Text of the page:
A decade ago, West Virginia produced 152 million tons of coal a year. Nearly 25,000 miners were working. Last year, West Virginia produced 171 million tons of coal. About 18,000 miners had jobs.
Surface mines played a big role in the state's increased productivity.
Twenty years ago, only about 10 percent of West Virginia's coal production came from surface mines. Today, about a third of the state's coal is produced by surface mines.
In 1997, the average surface miner in West Virginia produced 46 tons of coal per day, according to the West Virginia Coal Association. The average underground miner produced 38.5 tons per day.
Mountaintop removal miners are the most productive of all. Draglines can move 4,000 cubic yards of material an hour, according to a report by the Marshall Miller Associates consulting firm. Conventional loaders can move only 1,600 cubic yards an hour. Dozers move about 600.
"MTR methods are essential to maintain the state's present levels of coal production," the governor's task force concluded. "The lower production costs of MTR have contributed significantly to maintaining West Virginia as a competitive coal producer."
More than many in the West Virginia coal industry, Bob Bays understands how competitive Wyoming mines are. He manages Arch Coal's West Virginia mines.
On July 1, 1998, Arch Coal bought the western coal holdings of Atlantic Richfield Co. The purchase included huge surface mines in Wyoming, Utah and Colorado. Some of these mines dwarf Arch's West Virginia operations. One mine alone, the Black Thunder, produces more than all of Arch's West Virginia mines combined.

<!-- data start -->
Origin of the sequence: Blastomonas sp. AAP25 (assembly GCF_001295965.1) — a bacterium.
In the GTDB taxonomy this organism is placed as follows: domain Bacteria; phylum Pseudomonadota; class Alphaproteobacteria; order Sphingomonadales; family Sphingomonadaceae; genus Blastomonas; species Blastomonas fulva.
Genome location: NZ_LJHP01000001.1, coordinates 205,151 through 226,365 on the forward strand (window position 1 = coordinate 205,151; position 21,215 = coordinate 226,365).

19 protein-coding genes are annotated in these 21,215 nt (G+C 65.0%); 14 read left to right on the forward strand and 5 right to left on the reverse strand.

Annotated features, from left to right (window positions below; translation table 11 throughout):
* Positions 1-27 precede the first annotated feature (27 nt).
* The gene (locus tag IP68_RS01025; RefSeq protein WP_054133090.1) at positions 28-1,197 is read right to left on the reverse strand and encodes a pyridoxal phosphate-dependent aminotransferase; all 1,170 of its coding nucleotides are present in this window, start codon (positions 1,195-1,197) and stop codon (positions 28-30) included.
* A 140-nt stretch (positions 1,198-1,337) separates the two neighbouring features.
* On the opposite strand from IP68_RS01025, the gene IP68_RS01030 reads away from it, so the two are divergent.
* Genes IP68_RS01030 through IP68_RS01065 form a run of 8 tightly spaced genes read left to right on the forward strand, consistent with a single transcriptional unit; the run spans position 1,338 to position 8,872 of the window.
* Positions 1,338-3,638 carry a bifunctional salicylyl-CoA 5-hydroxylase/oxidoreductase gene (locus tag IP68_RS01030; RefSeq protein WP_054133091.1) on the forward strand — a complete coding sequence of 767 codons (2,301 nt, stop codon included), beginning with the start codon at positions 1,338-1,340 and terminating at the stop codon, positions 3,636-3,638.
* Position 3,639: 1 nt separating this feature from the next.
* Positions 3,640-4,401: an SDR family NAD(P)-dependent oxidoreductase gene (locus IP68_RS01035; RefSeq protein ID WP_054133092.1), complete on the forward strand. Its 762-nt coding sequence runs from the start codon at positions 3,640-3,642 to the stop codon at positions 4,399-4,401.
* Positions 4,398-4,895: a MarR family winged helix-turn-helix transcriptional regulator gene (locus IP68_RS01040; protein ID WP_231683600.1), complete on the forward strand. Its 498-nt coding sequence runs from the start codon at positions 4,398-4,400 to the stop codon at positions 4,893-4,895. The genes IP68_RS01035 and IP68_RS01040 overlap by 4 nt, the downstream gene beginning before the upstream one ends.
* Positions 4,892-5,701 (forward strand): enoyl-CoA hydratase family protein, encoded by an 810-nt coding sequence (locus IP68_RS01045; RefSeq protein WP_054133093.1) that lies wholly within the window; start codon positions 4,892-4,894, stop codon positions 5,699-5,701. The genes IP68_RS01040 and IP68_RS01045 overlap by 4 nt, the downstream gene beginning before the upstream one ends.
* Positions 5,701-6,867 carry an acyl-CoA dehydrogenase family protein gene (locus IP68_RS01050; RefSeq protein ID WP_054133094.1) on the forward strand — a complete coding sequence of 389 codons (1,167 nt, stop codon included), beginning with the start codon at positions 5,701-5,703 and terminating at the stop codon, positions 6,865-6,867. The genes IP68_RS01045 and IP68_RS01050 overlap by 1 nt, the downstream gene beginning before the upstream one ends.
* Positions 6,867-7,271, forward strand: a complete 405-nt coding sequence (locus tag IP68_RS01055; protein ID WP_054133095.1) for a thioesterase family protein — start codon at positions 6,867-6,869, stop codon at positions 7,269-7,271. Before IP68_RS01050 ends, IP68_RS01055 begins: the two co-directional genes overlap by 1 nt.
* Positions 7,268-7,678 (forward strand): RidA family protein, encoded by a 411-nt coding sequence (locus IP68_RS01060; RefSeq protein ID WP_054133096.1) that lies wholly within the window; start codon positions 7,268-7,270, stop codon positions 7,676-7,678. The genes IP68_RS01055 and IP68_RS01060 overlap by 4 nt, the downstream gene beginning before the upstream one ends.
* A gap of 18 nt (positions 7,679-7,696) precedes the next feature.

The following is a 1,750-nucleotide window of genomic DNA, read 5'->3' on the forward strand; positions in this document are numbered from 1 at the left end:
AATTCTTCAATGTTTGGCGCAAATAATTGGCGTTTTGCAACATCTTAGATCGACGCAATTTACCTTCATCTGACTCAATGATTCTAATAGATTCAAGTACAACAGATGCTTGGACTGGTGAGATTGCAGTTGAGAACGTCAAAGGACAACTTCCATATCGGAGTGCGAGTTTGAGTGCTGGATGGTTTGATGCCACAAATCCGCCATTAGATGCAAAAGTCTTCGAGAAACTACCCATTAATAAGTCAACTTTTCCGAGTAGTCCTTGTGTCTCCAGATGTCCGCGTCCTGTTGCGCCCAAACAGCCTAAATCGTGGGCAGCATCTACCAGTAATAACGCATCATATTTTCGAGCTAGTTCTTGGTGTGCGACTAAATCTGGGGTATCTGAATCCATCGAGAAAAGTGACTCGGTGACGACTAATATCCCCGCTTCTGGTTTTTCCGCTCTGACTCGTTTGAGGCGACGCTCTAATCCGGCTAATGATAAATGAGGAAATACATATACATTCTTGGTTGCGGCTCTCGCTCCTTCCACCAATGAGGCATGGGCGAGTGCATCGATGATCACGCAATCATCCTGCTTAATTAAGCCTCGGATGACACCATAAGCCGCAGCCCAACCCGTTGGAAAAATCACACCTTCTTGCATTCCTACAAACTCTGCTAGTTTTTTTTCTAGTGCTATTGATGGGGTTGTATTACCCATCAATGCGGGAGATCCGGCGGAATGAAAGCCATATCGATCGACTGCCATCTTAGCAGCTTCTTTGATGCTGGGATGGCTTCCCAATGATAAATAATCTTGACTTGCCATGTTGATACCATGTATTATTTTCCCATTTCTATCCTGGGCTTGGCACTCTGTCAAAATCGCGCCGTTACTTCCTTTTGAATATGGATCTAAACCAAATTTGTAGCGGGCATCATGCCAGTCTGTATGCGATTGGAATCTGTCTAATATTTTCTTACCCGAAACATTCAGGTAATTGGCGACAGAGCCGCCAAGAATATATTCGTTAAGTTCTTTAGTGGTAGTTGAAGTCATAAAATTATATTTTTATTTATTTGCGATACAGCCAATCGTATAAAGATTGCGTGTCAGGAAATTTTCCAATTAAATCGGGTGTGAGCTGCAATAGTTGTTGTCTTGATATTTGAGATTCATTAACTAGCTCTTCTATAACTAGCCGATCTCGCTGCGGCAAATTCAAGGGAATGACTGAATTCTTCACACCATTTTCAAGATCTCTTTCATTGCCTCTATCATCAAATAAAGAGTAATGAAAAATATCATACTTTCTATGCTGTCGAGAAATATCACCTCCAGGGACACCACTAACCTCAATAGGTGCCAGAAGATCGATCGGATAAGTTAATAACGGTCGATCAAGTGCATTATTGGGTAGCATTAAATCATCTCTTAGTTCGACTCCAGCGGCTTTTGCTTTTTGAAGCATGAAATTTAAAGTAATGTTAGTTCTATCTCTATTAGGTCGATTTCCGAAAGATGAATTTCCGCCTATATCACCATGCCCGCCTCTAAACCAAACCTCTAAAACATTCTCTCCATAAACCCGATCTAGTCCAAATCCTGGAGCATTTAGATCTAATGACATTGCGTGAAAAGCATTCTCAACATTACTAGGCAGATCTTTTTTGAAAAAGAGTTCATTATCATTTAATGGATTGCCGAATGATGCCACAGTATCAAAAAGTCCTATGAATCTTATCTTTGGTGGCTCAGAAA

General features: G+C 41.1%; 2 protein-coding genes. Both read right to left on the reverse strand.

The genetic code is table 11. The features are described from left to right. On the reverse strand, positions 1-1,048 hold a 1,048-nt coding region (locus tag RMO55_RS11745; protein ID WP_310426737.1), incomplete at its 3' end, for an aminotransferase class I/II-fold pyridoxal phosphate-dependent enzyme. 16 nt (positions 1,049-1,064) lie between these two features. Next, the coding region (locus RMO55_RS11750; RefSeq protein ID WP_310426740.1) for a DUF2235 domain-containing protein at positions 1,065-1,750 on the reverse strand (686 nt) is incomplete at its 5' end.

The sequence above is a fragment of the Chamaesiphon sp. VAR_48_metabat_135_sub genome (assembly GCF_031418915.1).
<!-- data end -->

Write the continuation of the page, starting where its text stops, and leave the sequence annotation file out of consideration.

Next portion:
When West Virginia mines need a new dozer or truck, Bays has to compete with Wyoming. If mines there will make more money, Arch Coal invests there instead of here.
"We compete internally for those investment dollars," Bays said. "If we can't do that, nothing else matters."
Woodring has an even bigger problem. He has to make sure Arch Coal can get people to buy stock in a coal company instead of a software firm or some other business.
In 1998, Arch Coal made its investors a 6.5 percent return on their money, Woodring said. The Standard & Poor's average return on investment was about 21 percent, Woodring said.
"I don't know what's acceptable, [but] certainly, I would like to see us have a 20 percent return on investment, instead of a 6 percent return on investment," Woodring said. "That is an unacceptable level of performance, and we have to improve."